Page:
Keep on posting…

    • Thanks so much for this feedback on Hardiflex v. plywood ceilings. I did not divulge that one of the reasons I was preferring plywood was that our soffits are the biggest security weakness in our house. We will have security screen doors which can remain open 24/7 and quite heavy security bars on the windows. In fact these window security bars make the perfect ladder to reach the soffit. My construction crew used them all the time as ladders and to support bamboo scaffolding. Anyway, I thought plywood, possibly a bit heavier plywood on the soffits could improve security compared to more brittle Hardiflex. One soffit panel removed, give access to every room in the house. The heavy angle bar supporting the ceiling, and the high ceilings, makes it easy to get around up there. Comments?

      Bob
      http://

  20. This is an excellent and informative site, Bob. I really look forward to your house building updates, too!

    Could I just suggest one thing concerning the use of plywood for the ceilings? When we built our first house near Bacolod a number of years ago, we used plywood (marine). The carpenters love the stuff…easy to work with. After a while during the wet season, I honestly regretted not going with Hardiflex. Mould started to grow under the eaves, then it spread to the ceiling inside the house…it was everywhere! I couldn’t get rid of it. An American living nearby was using Hardiflex and he had absolutely no problems with mould. The other issue I found with plywood was trying to find consistent quality sheets. I went from lumber yard to lumber yard trying to find sheets without defects.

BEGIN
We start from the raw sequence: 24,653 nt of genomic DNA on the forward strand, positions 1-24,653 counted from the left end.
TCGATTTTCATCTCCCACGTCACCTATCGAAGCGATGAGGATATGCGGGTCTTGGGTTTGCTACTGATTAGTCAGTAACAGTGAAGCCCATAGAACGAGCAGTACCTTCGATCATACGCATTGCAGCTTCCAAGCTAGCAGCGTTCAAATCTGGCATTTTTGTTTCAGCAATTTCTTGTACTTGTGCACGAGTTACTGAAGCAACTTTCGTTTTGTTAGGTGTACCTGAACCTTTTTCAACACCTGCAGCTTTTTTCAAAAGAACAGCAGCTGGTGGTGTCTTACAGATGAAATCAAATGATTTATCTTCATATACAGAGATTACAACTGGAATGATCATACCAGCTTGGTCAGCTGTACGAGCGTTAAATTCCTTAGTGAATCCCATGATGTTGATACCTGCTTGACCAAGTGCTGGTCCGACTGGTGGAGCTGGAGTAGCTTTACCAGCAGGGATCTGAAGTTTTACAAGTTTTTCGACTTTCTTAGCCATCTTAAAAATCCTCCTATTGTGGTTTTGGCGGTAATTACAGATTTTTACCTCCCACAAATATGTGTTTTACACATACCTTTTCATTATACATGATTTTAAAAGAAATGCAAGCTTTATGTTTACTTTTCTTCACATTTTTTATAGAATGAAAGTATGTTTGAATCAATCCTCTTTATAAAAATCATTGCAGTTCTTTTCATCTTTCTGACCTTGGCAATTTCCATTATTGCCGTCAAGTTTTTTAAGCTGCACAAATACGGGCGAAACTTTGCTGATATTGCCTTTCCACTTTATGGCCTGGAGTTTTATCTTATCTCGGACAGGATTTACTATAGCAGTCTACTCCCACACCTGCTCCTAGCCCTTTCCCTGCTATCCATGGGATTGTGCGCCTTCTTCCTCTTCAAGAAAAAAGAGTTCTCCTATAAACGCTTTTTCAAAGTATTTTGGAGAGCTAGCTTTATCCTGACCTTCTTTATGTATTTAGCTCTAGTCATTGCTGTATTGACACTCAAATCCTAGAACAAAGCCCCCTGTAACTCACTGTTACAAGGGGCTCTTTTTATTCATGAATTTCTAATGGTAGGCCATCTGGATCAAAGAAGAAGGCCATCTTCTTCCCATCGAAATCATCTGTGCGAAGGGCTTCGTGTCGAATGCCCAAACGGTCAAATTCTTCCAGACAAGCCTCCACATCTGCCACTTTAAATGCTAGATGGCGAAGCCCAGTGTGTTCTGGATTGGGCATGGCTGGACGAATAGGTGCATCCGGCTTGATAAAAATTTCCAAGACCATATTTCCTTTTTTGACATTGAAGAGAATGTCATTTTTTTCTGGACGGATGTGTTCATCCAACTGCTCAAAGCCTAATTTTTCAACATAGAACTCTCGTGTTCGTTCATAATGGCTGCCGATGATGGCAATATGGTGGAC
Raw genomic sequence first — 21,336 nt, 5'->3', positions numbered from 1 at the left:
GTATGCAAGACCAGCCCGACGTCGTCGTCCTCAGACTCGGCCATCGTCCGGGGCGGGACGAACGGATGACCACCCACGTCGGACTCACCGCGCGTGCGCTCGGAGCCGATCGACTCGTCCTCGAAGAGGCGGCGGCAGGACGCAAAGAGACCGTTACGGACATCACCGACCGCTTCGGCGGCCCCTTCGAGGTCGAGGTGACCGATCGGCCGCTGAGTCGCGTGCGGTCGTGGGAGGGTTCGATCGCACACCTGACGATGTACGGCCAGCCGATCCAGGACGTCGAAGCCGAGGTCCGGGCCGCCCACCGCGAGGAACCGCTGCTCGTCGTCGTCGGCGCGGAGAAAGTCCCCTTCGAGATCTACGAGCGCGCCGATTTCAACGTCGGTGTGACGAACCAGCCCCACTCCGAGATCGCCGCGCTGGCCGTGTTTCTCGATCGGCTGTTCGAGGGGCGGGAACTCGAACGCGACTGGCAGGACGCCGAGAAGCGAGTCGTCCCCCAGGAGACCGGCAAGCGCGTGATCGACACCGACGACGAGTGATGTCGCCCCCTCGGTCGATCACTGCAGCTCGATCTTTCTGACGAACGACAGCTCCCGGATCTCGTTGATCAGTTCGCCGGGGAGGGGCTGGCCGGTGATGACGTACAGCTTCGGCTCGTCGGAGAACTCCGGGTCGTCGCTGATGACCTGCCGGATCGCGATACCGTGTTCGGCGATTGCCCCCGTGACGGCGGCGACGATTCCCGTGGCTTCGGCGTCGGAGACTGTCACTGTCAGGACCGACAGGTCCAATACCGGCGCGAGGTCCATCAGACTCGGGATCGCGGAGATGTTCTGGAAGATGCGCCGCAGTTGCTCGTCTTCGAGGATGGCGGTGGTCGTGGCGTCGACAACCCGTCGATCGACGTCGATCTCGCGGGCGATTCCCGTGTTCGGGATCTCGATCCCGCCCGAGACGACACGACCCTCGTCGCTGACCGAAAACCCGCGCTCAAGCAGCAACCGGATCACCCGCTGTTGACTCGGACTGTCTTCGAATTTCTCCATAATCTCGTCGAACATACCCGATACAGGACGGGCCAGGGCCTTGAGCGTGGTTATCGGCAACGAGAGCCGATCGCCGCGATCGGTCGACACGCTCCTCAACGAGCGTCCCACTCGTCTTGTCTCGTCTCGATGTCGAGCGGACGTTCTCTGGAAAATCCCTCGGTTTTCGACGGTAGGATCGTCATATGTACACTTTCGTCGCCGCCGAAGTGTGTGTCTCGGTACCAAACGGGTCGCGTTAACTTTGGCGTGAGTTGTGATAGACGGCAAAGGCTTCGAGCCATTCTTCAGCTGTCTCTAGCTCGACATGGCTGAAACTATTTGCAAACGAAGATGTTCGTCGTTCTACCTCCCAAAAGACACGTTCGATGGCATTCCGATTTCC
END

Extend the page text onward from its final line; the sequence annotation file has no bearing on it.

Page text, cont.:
Anyway, I think you’re getting a top notch job done on your place. Well done!

  21. Hi Bob.

    Nice to see how your attacking the overhead ceiling. I have been a bit excited to see how its done when using iron frames. I understand the idea with the plywood boards, but rivets?? Isnt it possible to buy metal self-drilling self-cutting screws there and use a battery screw maschine?? Are you going to put insulation above the ceiling plates to prevent heat from the roof region to heat up, and create heat radiation to the room under?? Here we use 300 mm YES Three hundred Millimeter, but that is to keep heat inside, but 100 mm in you case would be an apropriate layer to prevent heat from above i think. What is your plans. ??
    Its really taking form there now, rooms start to show as rooms and you can see how it goes and how it can be used.
    Congratulation.

    Regards
    John

    • Hi John,